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Due to better veterinary care, vaccinations and improved dietary habits, pets are living longer than ever before. One consequence of a longer life is that pets – and their owners and veterinarians – now face an entirely new range of challenges associated with age-related veterinary conditions. Comprehensive senior pet care now always includes a pet pain management plan when appropriate.
Veterinarians consider a cat or small dog as geriatric at the age of seven. The American Veterinary Medical Association Larger breeds of dogs tend to have shorter life spans, so veterinarians consider a dog to be a senior at the age of six years.
Like humans, pets can develop painful age-related conditions, such as arthritis and cancer. Many years ago, people thought that pets did not feel pain the same as humans. Now veterinarians understand that pets display signs of pain differently. Signs that your pet may be in pain include:
Squinting of the eyes
A hunched position
Obsessive grooming, especially over a particular site
Difficulty sitting or rising from a seated position
A change in demeanor, usually going from calm and friendly to irritable or even aggressive
If you notice any of these signs in your older pet, contact our veterinarian in Winnipeg. Controlling your senior pet’s pain is essential to his overall well-being.
If your pet is experiencing pain, our veterinarian in Winnipeg can create a pain management plan that helps your dog or cat feel better. We may recommend non-steroidal anti-inflammatory drugs (NSAIDs), which are a class of drugs that control pain and reduce inflammation. NSAIDs work by blocking the production of certain chemicals, known as prostaglandins, which cause inflammation. NSAIDs are helpful in controlling the signs of arthritis, such as inflammation, swelling, joint stiffness and pain. These anti-inflammatory drugs are also helpful for controlling pain after a surgical procedure.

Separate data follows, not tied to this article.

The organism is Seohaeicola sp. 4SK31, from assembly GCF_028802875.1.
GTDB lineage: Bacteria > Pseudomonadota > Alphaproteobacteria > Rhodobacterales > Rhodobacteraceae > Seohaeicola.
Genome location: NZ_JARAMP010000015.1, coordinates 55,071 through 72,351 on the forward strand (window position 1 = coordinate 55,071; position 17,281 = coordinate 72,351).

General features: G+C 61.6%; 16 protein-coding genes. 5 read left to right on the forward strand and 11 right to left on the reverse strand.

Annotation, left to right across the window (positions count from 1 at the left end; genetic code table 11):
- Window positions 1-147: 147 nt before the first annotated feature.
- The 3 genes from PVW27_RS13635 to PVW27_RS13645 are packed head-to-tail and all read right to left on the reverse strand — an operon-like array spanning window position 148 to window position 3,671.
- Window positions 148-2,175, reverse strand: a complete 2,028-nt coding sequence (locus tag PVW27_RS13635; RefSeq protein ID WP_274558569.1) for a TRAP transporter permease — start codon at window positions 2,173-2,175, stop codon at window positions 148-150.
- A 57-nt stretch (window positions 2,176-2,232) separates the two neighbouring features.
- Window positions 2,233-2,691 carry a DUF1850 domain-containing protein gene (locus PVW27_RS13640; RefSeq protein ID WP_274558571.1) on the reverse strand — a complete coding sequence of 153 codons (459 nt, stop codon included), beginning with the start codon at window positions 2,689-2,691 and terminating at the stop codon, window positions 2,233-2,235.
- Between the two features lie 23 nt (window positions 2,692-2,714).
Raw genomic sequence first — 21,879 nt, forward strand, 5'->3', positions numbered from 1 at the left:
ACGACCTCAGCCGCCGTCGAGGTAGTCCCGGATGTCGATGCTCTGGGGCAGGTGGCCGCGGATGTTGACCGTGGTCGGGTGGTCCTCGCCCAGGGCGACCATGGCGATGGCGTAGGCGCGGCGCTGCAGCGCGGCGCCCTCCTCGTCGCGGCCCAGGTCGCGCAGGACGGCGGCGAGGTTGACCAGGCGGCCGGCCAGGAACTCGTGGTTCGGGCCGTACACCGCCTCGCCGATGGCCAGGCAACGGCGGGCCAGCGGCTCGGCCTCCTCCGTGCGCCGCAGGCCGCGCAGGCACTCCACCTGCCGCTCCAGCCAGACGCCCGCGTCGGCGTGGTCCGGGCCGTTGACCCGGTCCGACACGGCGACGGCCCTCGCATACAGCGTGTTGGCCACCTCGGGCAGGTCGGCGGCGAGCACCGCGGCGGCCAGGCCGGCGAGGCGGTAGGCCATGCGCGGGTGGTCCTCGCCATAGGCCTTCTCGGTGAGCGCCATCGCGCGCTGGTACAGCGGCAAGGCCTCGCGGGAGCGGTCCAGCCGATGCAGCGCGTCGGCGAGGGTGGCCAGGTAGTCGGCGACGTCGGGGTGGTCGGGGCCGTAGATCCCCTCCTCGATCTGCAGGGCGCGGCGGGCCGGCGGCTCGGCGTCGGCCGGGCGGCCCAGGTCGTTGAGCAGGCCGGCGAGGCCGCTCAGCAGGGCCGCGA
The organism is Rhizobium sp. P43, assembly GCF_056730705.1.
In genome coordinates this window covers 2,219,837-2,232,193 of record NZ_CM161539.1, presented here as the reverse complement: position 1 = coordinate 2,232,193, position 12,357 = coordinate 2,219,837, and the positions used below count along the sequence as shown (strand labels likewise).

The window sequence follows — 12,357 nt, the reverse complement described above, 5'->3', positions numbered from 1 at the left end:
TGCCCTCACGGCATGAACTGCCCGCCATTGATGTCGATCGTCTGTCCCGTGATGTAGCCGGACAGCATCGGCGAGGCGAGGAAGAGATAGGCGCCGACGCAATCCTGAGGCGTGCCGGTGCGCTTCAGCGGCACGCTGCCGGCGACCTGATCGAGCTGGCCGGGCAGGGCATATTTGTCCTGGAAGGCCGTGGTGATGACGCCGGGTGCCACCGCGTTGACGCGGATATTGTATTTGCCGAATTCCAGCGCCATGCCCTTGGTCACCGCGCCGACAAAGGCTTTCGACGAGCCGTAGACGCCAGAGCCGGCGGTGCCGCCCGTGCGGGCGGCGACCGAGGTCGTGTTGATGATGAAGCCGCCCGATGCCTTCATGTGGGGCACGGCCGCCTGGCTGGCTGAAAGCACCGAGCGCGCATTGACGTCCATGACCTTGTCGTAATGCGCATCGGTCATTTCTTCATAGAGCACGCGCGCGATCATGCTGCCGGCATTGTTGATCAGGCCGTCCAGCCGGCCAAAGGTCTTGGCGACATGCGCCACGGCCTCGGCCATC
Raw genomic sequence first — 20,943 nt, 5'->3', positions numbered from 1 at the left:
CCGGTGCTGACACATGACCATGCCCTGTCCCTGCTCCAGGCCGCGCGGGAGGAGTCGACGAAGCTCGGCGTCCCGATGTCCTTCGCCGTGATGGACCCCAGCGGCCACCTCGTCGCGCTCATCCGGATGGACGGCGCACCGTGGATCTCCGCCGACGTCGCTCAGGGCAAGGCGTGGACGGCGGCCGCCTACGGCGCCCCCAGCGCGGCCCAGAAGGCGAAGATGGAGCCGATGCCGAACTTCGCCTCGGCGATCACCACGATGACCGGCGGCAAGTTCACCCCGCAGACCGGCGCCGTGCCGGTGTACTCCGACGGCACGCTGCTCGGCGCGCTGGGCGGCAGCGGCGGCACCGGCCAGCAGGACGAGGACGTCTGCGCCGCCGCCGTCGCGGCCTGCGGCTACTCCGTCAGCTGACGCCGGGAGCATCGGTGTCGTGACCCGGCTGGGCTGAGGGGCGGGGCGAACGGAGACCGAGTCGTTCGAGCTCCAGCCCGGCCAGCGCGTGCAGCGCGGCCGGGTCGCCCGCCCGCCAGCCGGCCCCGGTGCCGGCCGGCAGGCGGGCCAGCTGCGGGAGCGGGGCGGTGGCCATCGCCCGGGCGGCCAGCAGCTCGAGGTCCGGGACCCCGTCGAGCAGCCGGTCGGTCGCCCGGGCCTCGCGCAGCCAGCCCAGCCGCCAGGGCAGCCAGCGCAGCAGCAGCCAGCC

Veterinarians typically do not prescribe narcotics, which are a stronger class of medicine, but narcotics can help with very serious pain. Narcotics, also known as opioids, are very powerful and can cause serious side effects so veterinarians reserve this class of drugs for very special cases.
For the health, well-being and safety of your older pet, our veterinarians will prescribe the lowest dose necessary to relieve your pet’s pain and recommend that your pet receive the medication for the shortest time possible. This is because the body of an older pet processes medications differently than a younger cat or dog, and these differences can change how the medications work for your pet.
Our veterinarian in Winnipeg may also recommend a special diet or activity plan for your older pet. These lifestyle changes can help your pet lose weight, decrease stiffness in joints and reduce pain.
If you have an older pet and have questions about pet pain management or senior pet care, make an appointment with our veterinarian in Winnipeg.